The characteristic Faces sound is also readily identifiable from the start, even though it’s in poor focus. Before Glyn Johns came on the scene they produced themselves and came up with a strange, almost acoustically chaotic texture to the obviously electric instruments which immediately created a feeling of warmth and intimacy. By the time they’d cut their second album, the partially live Long Player, the Faces defined themselves as the band-next-door. That connection made with the kids, take-off was only a countdown away.

And yet, viewing the band’s recorded achievements in some kind of retrospect, The Best Of The Faces suggests that it was more discipline and not simply good vibes that really pulled them through. Much has been made of the Faces’ hedonism, I know. And indeed, the non-stop partying and round the clock raving lay at the very core of their musical identity. But listen to them crowd-pleasing now, all these years after the event, and great as they doubtless were live, stage-numbers like ‘Around The Plynth’, ‘Maybe I’m Amazed’, ‘Memphis’, ‘That’s All You Need’ and ‘Miss Judy’s Farm’ are remarkably heavy-handed, even tedious on record. In many cases it seems that the song itself was but a weak excuse for some pretty flatulent looning and, well, once Ron Wood steps out solo from behind his blow-torch rhythm guitar, the band suddenly becomes very ordinary if not actually clumsy.

The singles, on the other hand, represent a fine distillation of the Faces magic. Three minutes of staggering bass, lurching drums, a pub piano and a hangover guitar carefully slotted together in a care-free fashion that cannot hide a keen sense of drama and economy.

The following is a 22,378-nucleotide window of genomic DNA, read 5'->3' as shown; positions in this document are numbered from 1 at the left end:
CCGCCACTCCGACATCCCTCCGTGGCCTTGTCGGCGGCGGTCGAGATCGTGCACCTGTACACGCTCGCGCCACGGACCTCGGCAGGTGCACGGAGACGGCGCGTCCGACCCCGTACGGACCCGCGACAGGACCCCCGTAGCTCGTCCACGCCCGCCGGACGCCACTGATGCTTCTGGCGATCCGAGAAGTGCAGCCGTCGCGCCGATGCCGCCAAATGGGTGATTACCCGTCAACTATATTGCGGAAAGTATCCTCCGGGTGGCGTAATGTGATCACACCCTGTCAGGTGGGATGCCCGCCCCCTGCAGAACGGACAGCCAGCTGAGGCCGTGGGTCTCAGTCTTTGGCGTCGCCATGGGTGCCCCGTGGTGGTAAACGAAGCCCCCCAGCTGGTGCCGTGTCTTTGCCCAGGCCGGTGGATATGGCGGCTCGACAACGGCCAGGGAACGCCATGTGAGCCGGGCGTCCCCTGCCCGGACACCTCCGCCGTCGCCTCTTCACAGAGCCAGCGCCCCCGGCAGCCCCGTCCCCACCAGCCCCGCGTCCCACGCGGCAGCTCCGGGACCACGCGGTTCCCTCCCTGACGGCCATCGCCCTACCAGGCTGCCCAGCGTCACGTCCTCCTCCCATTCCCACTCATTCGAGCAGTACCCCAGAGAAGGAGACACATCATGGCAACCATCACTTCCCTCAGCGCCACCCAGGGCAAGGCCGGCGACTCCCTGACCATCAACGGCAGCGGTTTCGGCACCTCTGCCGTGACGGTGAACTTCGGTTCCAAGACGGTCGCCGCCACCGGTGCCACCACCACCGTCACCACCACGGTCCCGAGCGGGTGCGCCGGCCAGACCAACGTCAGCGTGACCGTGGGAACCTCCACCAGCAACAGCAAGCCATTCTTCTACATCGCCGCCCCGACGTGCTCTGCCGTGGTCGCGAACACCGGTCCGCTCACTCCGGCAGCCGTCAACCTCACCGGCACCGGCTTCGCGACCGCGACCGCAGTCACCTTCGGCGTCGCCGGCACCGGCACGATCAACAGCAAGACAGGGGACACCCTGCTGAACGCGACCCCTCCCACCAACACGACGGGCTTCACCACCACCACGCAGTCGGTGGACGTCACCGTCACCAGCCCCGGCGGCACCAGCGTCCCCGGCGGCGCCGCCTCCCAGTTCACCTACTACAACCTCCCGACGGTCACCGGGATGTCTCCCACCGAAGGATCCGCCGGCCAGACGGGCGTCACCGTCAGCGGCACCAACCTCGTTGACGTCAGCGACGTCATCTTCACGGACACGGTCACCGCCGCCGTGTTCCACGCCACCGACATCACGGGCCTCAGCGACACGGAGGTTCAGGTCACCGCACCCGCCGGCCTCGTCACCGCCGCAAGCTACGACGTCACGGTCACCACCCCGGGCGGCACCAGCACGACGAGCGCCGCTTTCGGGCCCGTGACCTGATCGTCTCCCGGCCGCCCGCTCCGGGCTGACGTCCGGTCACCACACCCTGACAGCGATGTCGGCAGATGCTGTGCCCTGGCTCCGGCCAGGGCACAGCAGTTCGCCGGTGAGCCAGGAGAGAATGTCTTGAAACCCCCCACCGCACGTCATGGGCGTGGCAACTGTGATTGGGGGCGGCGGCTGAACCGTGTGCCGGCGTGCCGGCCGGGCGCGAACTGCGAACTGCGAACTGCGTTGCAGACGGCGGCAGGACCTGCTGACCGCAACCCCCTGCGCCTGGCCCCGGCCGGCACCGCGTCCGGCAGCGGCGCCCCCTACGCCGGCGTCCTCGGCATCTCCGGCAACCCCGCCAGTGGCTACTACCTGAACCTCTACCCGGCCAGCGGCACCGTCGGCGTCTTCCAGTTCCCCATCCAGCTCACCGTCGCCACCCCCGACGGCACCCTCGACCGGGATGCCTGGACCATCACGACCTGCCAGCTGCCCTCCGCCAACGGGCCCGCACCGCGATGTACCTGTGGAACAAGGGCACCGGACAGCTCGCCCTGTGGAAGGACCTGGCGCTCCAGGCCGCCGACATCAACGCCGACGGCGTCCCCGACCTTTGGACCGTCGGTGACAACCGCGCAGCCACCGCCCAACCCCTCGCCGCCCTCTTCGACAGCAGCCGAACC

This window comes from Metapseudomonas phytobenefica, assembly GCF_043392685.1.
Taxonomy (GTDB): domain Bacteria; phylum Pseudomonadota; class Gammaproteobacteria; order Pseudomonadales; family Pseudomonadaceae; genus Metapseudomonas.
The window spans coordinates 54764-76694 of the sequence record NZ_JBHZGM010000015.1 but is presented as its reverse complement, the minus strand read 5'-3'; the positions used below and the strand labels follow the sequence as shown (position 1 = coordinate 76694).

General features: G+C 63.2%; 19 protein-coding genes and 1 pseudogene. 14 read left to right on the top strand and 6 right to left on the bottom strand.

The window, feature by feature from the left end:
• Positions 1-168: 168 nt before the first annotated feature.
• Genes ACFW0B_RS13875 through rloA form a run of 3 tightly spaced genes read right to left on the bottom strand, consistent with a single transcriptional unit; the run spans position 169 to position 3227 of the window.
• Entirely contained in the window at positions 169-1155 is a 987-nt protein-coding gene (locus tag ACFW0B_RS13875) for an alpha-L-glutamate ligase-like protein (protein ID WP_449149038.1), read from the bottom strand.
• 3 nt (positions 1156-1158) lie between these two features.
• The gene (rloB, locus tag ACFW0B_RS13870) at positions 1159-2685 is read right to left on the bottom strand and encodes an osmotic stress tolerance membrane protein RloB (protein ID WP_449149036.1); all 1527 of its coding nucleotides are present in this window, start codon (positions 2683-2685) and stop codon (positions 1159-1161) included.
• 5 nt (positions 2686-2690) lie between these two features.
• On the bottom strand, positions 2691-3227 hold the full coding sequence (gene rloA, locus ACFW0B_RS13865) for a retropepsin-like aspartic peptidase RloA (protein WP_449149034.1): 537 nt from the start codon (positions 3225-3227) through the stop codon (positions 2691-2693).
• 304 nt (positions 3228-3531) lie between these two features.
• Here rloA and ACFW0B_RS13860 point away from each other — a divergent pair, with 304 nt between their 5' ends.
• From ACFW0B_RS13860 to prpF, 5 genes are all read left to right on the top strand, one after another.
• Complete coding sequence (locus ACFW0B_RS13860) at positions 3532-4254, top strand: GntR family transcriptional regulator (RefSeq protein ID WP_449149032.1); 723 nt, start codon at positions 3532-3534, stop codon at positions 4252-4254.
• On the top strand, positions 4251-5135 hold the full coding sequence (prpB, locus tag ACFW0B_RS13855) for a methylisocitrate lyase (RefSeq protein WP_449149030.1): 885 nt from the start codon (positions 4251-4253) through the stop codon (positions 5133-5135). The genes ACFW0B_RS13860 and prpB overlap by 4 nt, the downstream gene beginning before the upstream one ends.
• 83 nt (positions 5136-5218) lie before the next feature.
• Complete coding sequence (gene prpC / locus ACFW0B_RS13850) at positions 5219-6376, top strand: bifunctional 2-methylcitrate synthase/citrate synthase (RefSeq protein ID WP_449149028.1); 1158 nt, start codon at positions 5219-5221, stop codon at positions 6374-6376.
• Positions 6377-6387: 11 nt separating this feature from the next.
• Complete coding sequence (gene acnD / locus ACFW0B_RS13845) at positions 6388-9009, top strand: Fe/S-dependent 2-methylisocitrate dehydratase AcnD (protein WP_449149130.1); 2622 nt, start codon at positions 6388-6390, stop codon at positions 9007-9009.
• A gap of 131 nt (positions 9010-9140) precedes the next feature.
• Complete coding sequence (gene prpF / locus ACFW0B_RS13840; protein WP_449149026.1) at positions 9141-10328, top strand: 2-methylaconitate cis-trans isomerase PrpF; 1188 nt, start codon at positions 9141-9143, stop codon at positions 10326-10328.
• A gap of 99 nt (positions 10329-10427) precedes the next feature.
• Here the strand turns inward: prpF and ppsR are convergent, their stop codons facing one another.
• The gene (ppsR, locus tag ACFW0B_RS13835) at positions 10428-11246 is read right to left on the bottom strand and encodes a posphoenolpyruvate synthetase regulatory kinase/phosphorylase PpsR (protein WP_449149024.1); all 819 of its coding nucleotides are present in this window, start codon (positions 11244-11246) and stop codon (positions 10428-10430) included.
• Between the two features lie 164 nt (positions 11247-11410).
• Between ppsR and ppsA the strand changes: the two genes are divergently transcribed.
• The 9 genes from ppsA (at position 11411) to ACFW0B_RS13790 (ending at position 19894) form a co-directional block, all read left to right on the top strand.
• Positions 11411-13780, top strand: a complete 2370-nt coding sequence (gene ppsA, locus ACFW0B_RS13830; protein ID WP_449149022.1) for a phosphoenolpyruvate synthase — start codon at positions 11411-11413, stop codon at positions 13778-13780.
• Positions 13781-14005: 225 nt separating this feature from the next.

The perfect backing for one helluva fine singer. Okay, so Rod Stewart you like or Rod Stewart you don’t like, but you can’t deny he did his job well. The Best Of The Faces features his Southern Comfort voice on all but three tracks (Plonk Lane’s mellower songs ‘Nobody Knows’, ‘Ooh La La’, Ron Wood’s vocal debut, and ‘Flags and Banners’ being the exceptions) and, in fact, the album, like the band before it, rapidly becomes a showcase for Stewart’s talents. But his talents when he was still hungry and hard, when he was strutting rather than prancing, when he was an earthy R’n’B shouter with a rude twinkle in his eye and not the all round Mr Wonderful he is now:

And as such this album is a classic in the same way as those Beatles’ greatest hits albums are, or the Shadows’ golden greats (or whatever it’s called). An enjoyable set of ‘do you remember when?’ memory jerkers as well as a not unimportant piece of rock documentary. One question though. After the rap at the beginning of McCarney’s ‘Maybe I’m Amazed’, who sang the first five lines? It doesn’t sound in the least like Rod or the two Ronnies.” Sounds, April 1977

 

Ratings :

Discogs : 3,98 / 5